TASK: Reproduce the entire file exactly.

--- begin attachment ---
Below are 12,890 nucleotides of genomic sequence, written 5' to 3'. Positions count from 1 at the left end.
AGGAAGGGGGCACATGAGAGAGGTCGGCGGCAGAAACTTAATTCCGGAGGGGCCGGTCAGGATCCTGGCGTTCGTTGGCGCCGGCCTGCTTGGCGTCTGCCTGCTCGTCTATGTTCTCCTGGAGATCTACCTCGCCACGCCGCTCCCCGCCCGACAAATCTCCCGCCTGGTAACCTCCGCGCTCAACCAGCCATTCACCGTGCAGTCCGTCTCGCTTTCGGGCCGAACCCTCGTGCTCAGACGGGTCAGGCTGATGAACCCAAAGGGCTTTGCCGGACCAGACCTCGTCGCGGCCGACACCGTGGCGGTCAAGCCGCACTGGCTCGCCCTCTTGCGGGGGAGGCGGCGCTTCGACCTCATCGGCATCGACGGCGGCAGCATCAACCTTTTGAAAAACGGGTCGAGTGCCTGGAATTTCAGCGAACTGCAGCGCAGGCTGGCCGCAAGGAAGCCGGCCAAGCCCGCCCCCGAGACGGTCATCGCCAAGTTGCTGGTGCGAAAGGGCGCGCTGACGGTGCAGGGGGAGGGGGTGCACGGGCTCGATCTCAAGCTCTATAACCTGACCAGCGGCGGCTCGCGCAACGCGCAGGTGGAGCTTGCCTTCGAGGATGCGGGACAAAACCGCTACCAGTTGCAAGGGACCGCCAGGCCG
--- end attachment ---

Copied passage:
Below are 12,890 nucleotides of genomic sequence, written 5' to 3'. Positions count from 1 at the left end.
AGGAAGGGGGCACATGAGAGAGGTCGGCGGCAGAAACTTAATTCCGGAGGGGCCGGTCAGGATCCTGGCGTTCGTTGGCGCCGGCCTGCTTGGCGTCTGCCTGCTCGTCTATGTTCTCCTGGAGATCTACCTCGCCACGCCGCTCCCCGCCCGACAAATCTCCCGCCTGGTAACCTCCGCGCTCAACCAGCCATTCACCGTGCAGTCCGTCTCGCTTTCGGGCCGAACCCTCGTGCTCAGACGGGTCAGGCTGATGAACCCAAAGGGCTTTGCCGGACCAGACCTCGTCGCGGCCGACACCGTGGCGGTCAAGCCGCACTGGCTCGCCCTCTTGCGGGGGAGGCGGCGCTTCGACCTCATCGGCATCGACGGCGGCAGCATCAACCTTTTGAAAAACGGGTCGAGTGCCTGGAATTTCAGCGAACTGCAGCGCAGGCTGGCCGCAAGGAAGCCGGCCAAGCCCGCCCCCGAGACGGTCATCGCCAAGTTGCTGGTGCGAAAGGGCGCGCTGACGGTGCAGGGGGAGGGGGTGCACGGGCTCGATCTCAAGCTCTATAACCTGACCAGCGGCGGCTCGCGCAACGCGCAGGTGGAGCTTGCCTTCGAGGATGCGGGACAAAACCGCTACCAGTTGCAAGGGACCGCCAGGCCG